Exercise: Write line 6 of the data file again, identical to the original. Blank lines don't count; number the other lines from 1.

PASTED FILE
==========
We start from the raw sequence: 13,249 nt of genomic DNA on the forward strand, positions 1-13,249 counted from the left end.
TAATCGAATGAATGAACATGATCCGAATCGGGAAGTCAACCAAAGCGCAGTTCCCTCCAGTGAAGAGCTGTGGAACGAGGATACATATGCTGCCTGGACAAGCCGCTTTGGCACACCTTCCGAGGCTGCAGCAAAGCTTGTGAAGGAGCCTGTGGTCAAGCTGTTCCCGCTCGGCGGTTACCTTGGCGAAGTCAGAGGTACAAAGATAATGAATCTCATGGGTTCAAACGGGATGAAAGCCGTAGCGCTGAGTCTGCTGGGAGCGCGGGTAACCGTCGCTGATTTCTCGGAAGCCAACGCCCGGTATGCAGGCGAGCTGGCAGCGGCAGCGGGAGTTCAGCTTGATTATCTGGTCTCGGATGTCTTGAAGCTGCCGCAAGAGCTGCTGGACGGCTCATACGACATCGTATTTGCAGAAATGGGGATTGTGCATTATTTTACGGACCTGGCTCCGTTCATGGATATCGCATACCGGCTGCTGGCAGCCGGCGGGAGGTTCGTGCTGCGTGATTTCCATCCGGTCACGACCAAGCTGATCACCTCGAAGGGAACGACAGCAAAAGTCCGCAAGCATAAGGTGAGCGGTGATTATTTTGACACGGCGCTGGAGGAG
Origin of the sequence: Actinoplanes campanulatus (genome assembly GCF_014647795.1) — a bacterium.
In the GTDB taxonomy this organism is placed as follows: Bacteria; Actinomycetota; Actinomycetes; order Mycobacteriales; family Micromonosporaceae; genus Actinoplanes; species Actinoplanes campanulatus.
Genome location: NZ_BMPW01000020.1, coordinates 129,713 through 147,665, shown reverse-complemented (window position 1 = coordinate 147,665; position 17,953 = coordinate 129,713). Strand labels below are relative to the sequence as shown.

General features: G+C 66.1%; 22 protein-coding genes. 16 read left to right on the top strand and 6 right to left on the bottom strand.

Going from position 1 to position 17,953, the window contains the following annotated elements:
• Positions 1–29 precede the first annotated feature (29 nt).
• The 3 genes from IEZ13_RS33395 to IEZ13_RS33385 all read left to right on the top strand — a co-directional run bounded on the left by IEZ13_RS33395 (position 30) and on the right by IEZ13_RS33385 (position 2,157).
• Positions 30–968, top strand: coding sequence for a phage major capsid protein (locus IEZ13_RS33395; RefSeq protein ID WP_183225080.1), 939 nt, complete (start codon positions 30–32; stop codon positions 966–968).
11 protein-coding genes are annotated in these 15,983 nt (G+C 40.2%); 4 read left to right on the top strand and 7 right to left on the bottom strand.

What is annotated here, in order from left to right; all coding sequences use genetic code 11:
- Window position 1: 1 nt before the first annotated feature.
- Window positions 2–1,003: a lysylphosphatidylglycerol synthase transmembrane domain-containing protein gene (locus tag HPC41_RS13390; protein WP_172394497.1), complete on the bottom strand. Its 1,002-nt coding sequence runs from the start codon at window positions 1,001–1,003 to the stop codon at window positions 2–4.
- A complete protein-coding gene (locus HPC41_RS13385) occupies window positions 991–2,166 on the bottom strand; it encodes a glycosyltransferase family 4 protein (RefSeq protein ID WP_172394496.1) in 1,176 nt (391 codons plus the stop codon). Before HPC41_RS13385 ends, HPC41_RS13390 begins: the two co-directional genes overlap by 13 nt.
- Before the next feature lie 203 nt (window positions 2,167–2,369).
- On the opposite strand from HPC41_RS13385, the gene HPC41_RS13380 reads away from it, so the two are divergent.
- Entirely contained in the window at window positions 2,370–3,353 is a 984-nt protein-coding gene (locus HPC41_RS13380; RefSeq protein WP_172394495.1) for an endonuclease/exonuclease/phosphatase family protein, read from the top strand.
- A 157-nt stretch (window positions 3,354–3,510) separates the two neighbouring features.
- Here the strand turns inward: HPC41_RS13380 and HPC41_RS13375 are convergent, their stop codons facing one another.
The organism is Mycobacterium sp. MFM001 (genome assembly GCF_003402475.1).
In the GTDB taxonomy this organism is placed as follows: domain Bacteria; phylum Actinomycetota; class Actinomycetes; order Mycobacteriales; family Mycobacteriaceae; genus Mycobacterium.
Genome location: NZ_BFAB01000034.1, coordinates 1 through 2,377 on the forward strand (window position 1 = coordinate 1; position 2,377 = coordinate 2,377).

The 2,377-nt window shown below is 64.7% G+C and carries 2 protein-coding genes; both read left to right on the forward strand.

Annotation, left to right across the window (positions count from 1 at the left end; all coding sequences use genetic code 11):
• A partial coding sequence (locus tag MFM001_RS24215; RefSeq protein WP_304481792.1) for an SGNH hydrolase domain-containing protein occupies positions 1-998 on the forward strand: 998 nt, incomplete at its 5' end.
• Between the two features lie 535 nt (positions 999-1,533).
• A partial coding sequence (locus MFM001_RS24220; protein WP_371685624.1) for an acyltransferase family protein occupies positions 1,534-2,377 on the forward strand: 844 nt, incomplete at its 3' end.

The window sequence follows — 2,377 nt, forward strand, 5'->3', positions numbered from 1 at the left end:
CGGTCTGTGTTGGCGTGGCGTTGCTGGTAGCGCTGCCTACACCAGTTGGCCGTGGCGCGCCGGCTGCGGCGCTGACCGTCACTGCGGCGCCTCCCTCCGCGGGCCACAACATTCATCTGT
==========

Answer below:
General features: G+C 66.1%; 22 protein-coding genes. 16 read left to right on the top strand and 6 right to left on the bottom strand.